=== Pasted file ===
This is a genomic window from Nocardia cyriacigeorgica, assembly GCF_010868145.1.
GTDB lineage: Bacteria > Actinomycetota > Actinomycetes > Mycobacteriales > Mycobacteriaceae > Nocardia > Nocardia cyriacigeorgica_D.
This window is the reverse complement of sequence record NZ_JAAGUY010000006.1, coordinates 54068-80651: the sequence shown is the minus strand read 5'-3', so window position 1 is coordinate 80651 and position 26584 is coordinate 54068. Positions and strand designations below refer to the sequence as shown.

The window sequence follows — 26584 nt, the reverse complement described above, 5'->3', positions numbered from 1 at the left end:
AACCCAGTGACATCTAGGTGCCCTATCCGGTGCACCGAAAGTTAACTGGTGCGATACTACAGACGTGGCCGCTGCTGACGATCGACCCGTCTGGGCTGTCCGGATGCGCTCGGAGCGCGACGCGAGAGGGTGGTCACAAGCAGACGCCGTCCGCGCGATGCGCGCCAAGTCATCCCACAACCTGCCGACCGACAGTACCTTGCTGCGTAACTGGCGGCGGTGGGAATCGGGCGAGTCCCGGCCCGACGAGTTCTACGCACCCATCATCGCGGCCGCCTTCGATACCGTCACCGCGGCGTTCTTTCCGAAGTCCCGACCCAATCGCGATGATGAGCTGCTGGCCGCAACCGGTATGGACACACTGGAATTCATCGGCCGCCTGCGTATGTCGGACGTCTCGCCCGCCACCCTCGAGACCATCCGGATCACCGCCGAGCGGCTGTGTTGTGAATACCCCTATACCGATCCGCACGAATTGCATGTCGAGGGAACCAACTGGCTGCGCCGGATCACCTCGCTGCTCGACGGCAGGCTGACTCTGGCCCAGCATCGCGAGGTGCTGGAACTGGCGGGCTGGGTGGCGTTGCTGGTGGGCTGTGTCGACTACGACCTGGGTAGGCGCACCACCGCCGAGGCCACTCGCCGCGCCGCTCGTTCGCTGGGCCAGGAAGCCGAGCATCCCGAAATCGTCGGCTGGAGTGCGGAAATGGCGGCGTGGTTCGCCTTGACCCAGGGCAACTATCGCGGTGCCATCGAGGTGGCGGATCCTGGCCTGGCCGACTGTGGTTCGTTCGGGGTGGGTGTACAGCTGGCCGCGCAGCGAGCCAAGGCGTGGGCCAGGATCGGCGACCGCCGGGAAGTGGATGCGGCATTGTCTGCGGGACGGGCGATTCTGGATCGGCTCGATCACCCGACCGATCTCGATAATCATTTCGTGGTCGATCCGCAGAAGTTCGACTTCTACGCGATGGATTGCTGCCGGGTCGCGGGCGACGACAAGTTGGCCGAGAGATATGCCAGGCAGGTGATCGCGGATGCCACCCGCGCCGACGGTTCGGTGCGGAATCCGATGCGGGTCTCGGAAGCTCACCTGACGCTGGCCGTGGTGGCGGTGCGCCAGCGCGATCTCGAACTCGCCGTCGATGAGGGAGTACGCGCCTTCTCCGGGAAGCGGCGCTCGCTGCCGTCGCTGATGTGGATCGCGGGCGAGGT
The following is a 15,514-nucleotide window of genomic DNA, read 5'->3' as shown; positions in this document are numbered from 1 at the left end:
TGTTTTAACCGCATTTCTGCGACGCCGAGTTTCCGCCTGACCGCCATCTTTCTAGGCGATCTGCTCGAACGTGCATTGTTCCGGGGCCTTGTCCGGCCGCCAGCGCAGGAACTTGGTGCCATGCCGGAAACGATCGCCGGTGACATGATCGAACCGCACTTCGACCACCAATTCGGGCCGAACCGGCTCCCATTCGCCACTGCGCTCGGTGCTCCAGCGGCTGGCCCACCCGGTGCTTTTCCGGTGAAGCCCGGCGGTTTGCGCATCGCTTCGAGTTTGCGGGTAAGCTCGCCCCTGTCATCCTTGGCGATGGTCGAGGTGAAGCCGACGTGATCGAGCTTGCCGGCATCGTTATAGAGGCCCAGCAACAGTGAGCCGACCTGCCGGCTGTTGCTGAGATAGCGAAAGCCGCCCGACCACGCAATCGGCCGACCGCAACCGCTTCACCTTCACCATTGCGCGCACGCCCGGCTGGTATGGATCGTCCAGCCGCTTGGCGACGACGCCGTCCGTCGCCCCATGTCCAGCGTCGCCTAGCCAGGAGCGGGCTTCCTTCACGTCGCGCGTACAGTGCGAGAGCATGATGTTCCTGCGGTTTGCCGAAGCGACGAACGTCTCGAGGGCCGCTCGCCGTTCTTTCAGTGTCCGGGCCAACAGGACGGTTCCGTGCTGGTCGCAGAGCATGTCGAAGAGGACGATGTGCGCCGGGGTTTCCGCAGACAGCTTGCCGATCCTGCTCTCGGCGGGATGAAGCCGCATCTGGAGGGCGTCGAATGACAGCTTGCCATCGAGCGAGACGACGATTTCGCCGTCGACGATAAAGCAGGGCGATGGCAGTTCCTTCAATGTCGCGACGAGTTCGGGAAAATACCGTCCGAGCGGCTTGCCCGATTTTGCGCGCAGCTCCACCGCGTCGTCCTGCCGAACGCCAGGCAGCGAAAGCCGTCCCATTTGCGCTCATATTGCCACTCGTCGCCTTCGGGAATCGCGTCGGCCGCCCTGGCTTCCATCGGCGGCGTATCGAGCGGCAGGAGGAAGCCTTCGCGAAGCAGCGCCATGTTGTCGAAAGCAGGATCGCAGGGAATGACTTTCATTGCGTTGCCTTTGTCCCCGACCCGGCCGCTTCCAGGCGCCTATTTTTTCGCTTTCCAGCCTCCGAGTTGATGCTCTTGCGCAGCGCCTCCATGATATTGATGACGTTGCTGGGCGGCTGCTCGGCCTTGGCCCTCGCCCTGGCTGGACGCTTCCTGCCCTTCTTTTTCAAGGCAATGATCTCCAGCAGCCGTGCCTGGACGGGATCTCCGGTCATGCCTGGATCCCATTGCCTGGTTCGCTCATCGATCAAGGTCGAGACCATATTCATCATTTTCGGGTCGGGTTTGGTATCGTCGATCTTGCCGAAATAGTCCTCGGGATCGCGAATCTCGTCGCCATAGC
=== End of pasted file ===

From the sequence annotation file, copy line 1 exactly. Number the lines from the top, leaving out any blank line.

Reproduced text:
This is a genomic window from Nocardia cyriacigeorgica, assembly GCF_010868145.1.